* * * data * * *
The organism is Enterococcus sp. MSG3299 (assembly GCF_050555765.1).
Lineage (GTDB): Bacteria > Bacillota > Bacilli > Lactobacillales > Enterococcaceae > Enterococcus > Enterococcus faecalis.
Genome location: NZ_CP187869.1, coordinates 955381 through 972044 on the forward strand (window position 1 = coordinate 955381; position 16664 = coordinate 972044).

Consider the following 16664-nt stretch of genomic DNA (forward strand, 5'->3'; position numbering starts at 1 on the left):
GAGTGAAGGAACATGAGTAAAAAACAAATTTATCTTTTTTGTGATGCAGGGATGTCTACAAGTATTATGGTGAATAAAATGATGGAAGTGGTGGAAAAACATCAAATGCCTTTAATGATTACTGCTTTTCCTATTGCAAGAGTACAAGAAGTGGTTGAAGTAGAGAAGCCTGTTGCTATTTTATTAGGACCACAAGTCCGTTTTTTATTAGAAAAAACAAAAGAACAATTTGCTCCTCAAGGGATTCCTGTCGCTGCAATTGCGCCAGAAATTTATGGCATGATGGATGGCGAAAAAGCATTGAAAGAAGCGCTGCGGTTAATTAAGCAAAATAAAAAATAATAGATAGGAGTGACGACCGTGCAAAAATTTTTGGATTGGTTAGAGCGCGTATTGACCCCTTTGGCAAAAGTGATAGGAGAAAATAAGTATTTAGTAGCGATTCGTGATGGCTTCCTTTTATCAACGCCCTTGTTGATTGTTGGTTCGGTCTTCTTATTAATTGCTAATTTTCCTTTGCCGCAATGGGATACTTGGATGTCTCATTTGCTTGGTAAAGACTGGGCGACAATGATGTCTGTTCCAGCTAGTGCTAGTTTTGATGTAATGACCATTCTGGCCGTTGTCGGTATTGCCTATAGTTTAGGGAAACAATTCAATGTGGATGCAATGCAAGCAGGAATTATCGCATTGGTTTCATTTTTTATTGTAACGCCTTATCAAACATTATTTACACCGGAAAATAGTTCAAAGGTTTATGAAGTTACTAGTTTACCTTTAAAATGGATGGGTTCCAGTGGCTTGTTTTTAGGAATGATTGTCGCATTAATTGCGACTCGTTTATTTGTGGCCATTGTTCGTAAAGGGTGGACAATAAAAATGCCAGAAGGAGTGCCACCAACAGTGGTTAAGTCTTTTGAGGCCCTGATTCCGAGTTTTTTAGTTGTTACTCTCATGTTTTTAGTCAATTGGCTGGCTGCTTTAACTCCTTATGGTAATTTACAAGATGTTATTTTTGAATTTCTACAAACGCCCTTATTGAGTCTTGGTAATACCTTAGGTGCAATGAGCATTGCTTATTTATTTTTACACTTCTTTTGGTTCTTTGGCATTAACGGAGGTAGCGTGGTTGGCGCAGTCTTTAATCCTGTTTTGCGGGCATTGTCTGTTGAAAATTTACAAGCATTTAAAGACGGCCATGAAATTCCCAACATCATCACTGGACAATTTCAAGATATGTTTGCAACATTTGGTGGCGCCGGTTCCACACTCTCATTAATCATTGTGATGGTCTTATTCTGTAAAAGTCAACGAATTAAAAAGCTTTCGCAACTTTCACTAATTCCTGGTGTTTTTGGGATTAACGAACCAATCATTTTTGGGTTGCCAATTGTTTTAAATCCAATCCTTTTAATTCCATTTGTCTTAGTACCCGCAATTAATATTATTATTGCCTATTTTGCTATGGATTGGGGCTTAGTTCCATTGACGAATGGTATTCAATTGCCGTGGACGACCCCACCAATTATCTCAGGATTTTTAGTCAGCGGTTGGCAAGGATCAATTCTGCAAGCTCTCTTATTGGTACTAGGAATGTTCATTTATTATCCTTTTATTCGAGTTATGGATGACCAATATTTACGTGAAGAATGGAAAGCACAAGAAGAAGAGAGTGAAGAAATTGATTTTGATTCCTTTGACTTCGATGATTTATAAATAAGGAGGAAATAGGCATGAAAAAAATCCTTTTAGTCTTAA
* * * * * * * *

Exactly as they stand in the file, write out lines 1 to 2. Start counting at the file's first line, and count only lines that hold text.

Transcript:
The organism is Enterococcus sp. MSG3299 (assembly GCF_050555765.1).
Lineage (GTDB): Bacteria > Bacillota > Bacilli > Lactobacillales > Enterococcaceae > Enterococcus > Enterococcus faecalis.